and
nonabelian homological algebra
A double complex or bicomplex is a diagram of shape $\mathbb{Z}_{\leq} \times \mathbb{Z}_{\leq}$ (in some additive category):
such that each row and each column is a complex (the differentials square to 0: $\partial^v \circ \partial^v = 0$ and $\partial^h \circ \partial^h = 0$) and such that all the squares commute.
This means that a double complex is a complex in a category of complexes.
Accordingly, a double chain complex is a chain complex in a category of chain complexes.
In the presence of direct sums, there is a total complex $(Tot X)_\bullet$ associated to a double complex, which in degree $n$ is the direct sum of all terms of total degree $n$
Often it is such total complexes that are of interest.
The differential of the total complex is the sum of the horizontal and the vertical differential made anti-commutative by adjusting signs. There is a second convention in which one often sees the double complex defined as above from a complex of complexes, but then with the differentials in every second row (or every second column) multiplied by $(-1)$. This is just a different way of sign-bookkeeping, a detailed discussion of this is below. Which convention to use is sometimes influenced by the context, the traditions of the sources in that application of double complexes, and largely a question of taste, that is which one the writer is used to.
Double chain complexes often arise from the application of bifunctors – additive functors of two variables – of additive categories $C_1, C_2, C_3$
to complexes in their two arguments. Combining this with the formation of total complexes then yields bifunctors from categories of complexes to categories of complexes.
The most important examples of this are induced by the hom-functor and the tensor product functor together with their derived functors, Ext and Tor.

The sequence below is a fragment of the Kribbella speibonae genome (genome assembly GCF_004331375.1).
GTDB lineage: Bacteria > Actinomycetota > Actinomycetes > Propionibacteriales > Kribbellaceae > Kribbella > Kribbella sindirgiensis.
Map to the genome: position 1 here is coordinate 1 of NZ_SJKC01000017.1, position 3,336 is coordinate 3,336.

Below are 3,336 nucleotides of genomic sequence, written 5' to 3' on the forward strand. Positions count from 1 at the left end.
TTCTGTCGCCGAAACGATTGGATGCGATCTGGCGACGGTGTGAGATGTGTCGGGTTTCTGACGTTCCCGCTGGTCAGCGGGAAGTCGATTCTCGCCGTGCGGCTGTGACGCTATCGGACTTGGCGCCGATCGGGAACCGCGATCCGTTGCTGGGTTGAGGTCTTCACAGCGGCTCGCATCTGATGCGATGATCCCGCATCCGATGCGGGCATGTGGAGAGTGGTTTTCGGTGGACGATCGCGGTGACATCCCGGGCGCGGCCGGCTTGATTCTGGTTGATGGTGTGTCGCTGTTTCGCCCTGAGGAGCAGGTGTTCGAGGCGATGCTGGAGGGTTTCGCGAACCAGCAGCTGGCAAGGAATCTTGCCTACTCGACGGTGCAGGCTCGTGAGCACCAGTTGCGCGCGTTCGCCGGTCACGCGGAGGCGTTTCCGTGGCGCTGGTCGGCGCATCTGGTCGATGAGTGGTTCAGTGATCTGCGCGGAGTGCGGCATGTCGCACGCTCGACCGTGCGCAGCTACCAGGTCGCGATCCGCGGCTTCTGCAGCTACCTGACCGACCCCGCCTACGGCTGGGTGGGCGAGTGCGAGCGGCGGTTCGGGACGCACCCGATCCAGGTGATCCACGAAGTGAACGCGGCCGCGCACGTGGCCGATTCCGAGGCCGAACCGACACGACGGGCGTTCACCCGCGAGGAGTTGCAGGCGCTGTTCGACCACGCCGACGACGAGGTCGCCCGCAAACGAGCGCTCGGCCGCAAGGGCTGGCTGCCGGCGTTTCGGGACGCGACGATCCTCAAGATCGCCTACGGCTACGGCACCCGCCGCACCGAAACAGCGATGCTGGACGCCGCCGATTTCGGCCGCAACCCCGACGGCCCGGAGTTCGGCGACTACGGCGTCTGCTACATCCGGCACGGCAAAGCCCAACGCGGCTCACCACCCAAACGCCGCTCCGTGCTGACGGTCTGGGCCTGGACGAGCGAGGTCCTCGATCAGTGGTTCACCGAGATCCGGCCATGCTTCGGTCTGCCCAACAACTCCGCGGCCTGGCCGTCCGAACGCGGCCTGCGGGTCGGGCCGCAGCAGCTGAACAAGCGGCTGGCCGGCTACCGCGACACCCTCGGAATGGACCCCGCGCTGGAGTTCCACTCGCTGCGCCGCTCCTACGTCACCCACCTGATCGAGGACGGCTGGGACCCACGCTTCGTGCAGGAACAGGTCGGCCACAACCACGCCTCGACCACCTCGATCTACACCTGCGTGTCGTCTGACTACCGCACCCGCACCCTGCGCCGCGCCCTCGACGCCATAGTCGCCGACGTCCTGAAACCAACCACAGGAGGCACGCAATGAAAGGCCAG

Notice that under the Dold-Kan correspondence and with sufficient resolutions, such $\tilde F$ can be understood as the internal hom or tensor products, etc., between higher groupoids.
Although we suggest (and prefer) the ‘complex of complexes’ definition, as above, rather than the equivalent anticommutiing diagram one, we give both and will discuss how to go between them in some detail.
A double complex, $X$, is a commutative diagram in an additive category in which the objects are bi-indexed by the integers,
and with two classes of ‘differentials’ or ‘boundary morphisms’:
and
such that all squares commute
(To state the obvious, this means $d_X^h d_X^v - d_X^v d_X^h=0$, in contrast to the formula in the second version below.)
This gives a commutative diagram:
A double complex, $X$, is an anticommutative diagram in an additive category in which the objects are bi-indexed by the integers,
and with two classes of ‘differentials’ or ‘boundary morphisms’:
and
in addition $\bar{d}_X^h d_X^v + d_X^v \bar{d}_X^h = 0$.
This gives an anticommutative diagram:
Which definition is ‘better’? ‘Commuting squares’, i.e., the first version, is convenient if you want to define a double complex as a chain complex in the category of chain complexes. On the other hand, ‘anticommuting squares’ and version 2 is sometimes convenient for defining the total complex (for computing total homology). Does it matter which you use? The following says they are just two views of the same situation.
One makes a double complex $X$ with commutative squares into a double complex with anticommutative squares by using the same vertical differential $d^v$ but taking $\bar{d}^h : X_{p,q} \to X_{p,q-1}$ to be $(-1)^p d^h$. The same trick can, of course, be used to make a double complex with anticommutative squares into a double complex with commutative squares.
The total complex of a double complex (under the convention that squares commute) is
bla bla
Note that these two coincide when the set of non-zero objects $X_{n,m}$ such that $n + m = k$ is finite, for example, when $X$ is a first quadrant double complex.
There is series of basic lemmas in homological algebra which determine the horizontal/vertical homology groups of a double complex in some row or column from exactness information in other columns. The most fundamental of these is maybe the
from which a series of others follow:
snake lemma (see also connecting homomorphism and long exact sequence in homology)
The total complex of the double complex induced by a chain map is a model for the mapping cone of that map, see at mapping cone – via double comples for more.